What happened after chapter 20?
Nhamo thinks she has found land and is delighted—but quickly realizes it's only another larger island. Something pokes a hole in her boat as she tries to leave, confining her to the island. She makes herself a shelter and finds food before beginning work on a new boat. A scorpion bite leaves her nearly dead, but she survives to see the new dry season. Lonely, she begins to bond with the nearby baboons, who start to accept her as one of their own. She discovers that, to her great horror, a leopard lives on the island—an animal she has feared since she learned one killed her mother.
As the rainy season approaches, Nhamo realizes that her window of opportunity to leave the island is quickly closing; the water will be impossible to navigate once the weather turns. She finds a way to patch her old boat and sets out. She meets up with fellow travelers along the river, who tell her that she won't be able to cross the border to Zimbabwe in the water; the patrols will stop her. A woman tells her that there is a path free of land mines, so Nhamo abandons her leaking boat and makes the attempt. After watching a buffalo trip a mine and explode, her confidence is shaken. Shortly thereafter, however, she realizes that she can follow the steps of the large elephants who have passed this way before her.
Nhamo makes it across the mines and meets a scientist researching tsetse flies. Impressed by the woman's likeness to the mother Nhamo always imagined, she calls her "mother." The scientists nurse Nhamo back to health, educate her, and recruit her help. They recognize her obvious intelligence and plan to send her to school. They find that her father is dead, but that his brother Industry is still alive and wealthy. Though Industry and his wife are reluctant to welcome her (thinking she is lying about being their niece), her description of the spiritual aspects of her journey convinces her grandfather that she is his granddaughter. Industry takes her in and sends her to school with her cousins.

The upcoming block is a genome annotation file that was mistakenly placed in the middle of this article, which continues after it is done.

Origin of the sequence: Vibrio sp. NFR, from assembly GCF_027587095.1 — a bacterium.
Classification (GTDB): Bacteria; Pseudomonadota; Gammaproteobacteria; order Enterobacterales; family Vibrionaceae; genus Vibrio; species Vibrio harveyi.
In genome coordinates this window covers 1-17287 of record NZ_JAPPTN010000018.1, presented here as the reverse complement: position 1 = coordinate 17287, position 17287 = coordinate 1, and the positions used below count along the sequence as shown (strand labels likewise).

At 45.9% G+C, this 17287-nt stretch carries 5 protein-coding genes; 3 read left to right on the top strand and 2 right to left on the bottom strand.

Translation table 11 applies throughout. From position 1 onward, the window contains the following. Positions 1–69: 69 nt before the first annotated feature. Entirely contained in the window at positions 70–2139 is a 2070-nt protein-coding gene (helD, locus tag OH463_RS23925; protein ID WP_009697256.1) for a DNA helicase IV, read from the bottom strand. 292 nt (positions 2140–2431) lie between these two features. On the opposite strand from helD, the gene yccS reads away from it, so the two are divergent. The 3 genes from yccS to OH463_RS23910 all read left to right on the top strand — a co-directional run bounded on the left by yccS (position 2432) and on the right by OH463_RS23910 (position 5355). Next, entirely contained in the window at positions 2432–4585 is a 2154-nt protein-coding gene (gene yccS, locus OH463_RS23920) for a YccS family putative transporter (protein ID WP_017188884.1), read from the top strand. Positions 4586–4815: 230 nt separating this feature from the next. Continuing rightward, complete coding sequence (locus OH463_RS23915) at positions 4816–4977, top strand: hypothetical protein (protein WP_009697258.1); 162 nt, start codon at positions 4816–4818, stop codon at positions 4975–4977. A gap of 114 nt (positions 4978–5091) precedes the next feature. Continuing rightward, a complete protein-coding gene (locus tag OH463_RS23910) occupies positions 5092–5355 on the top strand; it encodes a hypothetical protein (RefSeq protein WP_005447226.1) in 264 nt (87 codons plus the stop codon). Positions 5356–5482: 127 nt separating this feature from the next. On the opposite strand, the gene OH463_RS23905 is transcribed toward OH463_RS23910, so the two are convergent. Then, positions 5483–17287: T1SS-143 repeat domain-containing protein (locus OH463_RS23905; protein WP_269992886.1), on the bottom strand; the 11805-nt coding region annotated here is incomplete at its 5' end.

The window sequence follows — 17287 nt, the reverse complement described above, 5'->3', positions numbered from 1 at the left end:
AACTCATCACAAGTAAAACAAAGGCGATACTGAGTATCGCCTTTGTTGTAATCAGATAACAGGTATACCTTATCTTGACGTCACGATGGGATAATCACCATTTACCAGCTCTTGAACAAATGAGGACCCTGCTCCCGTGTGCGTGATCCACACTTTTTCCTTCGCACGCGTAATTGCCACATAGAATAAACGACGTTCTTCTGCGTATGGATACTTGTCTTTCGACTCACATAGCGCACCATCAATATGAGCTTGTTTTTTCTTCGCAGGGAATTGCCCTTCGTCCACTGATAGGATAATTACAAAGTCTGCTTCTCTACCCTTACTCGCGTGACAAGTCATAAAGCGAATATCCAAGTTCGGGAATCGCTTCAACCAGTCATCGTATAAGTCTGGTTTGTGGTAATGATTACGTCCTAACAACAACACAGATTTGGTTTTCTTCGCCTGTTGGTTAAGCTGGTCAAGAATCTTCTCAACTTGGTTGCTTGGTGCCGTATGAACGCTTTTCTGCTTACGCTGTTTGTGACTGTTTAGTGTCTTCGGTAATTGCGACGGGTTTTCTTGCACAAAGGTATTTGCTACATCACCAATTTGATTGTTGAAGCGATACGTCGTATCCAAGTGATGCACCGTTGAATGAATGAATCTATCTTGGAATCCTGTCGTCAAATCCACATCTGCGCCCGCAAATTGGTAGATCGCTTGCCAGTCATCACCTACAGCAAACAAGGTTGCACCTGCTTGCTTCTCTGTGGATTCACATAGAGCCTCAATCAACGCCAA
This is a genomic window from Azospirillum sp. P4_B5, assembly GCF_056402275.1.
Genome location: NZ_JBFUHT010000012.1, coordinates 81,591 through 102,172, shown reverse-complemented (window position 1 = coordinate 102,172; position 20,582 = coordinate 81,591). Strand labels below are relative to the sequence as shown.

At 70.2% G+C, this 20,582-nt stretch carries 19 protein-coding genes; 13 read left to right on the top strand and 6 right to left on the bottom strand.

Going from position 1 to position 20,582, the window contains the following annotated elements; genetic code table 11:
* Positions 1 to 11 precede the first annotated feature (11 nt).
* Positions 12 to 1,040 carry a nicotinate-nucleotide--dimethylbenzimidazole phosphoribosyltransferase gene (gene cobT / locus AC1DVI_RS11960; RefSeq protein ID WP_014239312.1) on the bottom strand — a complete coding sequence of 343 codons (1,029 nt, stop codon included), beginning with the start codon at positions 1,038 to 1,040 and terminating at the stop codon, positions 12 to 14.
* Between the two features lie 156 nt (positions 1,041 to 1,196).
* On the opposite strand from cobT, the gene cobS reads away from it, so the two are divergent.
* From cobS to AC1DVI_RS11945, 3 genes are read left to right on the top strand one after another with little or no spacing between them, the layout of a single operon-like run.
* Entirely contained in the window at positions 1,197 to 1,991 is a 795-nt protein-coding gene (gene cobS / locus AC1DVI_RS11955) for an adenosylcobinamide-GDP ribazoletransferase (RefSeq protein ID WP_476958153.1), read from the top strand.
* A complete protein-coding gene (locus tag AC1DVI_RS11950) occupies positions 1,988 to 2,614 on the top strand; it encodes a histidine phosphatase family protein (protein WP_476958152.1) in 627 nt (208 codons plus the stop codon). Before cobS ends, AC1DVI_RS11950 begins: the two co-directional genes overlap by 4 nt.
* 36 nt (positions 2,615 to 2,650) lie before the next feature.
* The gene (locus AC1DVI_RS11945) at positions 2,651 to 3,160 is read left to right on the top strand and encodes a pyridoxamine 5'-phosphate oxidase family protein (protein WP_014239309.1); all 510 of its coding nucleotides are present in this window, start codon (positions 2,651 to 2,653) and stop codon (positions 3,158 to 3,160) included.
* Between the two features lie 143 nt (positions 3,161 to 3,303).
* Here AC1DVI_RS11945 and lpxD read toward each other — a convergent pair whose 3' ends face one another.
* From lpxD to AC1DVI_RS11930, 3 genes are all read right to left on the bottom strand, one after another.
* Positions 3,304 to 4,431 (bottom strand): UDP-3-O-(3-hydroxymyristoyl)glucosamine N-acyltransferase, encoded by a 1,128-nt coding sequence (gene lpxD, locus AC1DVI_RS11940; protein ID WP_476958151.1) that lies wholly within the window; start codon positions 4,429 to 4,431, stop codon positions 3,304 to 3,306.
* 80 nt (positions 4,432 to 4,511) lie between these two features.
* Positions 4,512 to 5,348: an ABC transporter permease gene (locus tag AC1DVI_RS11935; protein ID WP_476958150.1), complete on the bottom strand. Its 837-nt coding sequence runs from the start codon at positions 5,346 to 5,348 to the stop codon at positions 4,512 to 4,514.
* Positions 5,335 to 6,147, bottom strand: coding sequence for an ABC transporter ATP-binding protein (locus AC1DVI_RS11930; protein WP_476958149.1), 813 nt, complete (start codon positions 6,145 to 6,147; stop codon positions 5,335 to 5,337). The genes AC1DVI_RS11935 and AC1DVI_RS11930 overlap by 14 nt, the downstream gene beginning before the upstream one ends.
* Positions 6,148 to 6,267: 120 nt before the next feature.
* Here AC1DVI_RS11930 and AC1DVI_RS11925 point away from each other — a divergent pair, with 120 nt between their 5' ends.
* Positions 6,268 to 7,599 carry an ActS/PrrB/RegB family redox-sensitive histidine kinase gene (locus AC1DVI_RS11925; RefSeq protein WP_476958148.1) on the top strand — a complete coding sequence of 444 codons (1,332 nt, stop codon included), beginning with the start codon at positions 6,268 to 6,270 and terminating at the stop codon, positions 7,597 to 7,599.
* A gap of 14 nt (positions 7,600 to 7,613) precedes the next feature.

Though her family tolerates her, the only love and recognition she receives come from the scientists. Dr. van Heerden reveals that he is keeping her gold in trust for her (she is happy to learn it has not been taken as she thought). Though she would like to go visit her family—whose letters she has received—she is advised against returning to reawaken fears about her father's victim's spirit (and perhaps face the consequences herself). As the story ends, Nhamo's future is bright, though she has a way to go yet.